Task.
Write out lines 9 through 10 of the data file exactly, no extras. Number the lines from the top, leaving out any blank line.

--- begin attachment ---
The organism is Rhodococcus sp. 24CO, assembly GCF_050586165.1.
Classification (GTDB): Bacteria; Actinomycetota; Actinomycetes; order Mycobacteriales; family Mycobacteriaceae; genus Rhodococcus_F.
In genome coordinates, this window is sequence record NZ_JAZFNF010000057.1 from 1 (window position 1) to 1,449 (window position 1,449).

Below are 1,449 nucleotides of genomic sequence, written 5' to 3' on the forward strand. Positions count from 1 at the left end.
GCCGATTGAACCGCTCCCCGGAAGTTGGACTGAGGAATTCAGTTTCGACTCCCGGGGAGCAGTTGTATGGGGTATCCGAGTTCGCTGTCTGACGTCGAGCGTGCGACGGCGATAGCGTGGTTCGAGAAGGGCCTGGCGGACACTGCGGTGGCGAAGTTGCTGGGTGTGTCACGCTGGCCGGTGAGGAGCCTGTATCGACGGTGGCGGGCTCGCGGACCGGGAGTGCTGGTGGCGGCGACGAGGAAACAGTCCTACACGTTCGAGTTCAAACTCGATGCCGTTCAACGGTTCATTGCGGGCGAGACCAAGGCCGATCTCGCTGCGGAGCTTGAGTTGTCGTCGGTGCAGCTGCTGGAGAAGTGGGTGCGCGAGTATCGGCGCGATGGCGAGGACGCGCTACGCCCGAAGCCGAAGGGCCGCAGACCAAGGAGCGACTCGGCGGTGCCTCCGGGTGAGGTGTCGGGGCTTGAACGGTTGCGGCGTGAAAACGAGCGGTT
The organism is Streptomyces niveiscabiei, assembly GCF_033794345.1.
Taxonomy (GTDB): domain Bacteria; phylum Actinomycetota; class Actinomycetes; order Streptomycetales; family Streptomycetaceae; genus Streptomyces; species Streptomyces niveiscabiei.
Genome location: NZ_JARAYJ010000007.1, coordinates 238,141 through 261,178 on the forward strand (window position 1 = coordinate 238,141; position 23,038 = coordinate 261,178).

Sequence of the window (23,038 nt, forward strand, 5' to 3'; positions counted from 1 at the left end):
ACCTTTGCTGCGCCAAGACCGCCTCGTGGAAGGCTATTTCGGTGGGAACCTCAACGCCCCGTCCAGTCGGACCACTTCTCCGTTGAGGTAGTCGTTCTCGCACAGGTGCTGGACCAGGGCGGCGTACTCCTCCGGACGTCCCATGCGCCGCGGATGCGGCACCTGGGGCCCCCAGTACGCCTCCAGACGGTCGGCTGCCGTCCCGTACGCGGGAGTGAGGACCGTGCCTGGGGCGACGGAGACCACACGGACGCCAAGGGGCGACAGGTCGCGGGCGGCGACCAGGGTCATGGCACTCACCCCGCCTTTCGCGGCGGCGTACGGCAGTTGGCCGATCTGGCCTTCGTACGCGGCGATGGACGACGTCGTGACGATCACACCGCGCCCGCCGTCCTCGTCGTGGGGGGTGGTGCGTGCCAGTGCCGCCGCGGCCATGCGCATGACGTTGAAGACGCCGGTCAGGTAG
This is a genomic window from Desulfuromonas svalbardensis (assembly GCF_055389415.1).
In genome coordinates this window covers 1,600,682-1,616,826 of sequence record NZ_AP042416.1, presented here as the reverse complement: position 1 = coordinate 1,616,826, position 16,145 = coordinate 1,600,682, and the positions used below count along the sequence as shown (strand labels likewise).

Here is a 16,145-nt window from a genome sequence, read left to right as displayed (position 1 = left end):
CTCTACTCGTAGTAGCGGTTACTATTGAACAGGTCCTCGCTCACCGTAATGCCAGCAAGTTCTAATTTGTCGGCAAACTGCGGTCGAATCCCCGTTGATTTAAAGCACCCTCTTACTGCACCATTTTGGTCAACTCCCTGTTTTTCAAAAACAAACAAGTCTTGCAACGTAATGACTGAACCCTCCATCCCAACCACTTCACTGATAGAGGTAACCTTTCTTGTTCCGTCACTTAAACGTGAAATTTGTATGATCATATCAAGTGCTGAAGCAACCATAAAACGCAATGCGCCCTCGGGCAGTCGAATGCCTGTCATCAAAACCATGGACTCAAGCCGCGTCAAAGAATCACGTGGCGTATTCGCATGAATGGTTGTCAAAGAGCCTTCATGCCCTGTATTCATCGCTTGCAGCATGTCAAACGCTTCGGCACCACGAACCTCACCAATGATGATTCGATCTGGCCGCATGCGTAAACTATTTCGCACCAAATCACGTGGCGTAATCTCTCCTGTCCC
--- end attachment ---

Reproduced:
Sequence of the window (23,038 nt, forward strand, 5' to 3'; positions counted from 1 at the left end):
ACCTTTGCTGCGCCAAGACCGCCTCGTGGAAGGCTATTTCGGTGGGAACCTCAACGCCCCGTCCAGTCGGACCACTTCTCCGTTGAGGTAGTCGTTCTCGCACAGGTGCTGGACCAGGGCGGCGTACTCCTCCGGACGTCCCATGCGCCGCGGATGCGGCACCTGGGGCCCCCAGTACGCCTCCAGACGGTCGGCTGCCGTCCCGTACGCGGGAGTGAGGACCGTGCCTGGGGCGACGGAGACCACACGGACGCCAAGGGGCGACAGGTCGCGGGCGGCGACCAGGGTCATGGCACTCACCCCGCCTTTCGCGGCGGCGTACGGCAGTTGGCCGATCTGGCCTTCGTACGCGGCGATGGACGACGTCGTGACGATCACACCGCGCCCGCCGTCCTCGTCGTGGGGGGTGGTGCGTGCCAGTGCCGCCGCGGCCATGCGCATGACGTTGAAGACGCCGGTCAGGTAG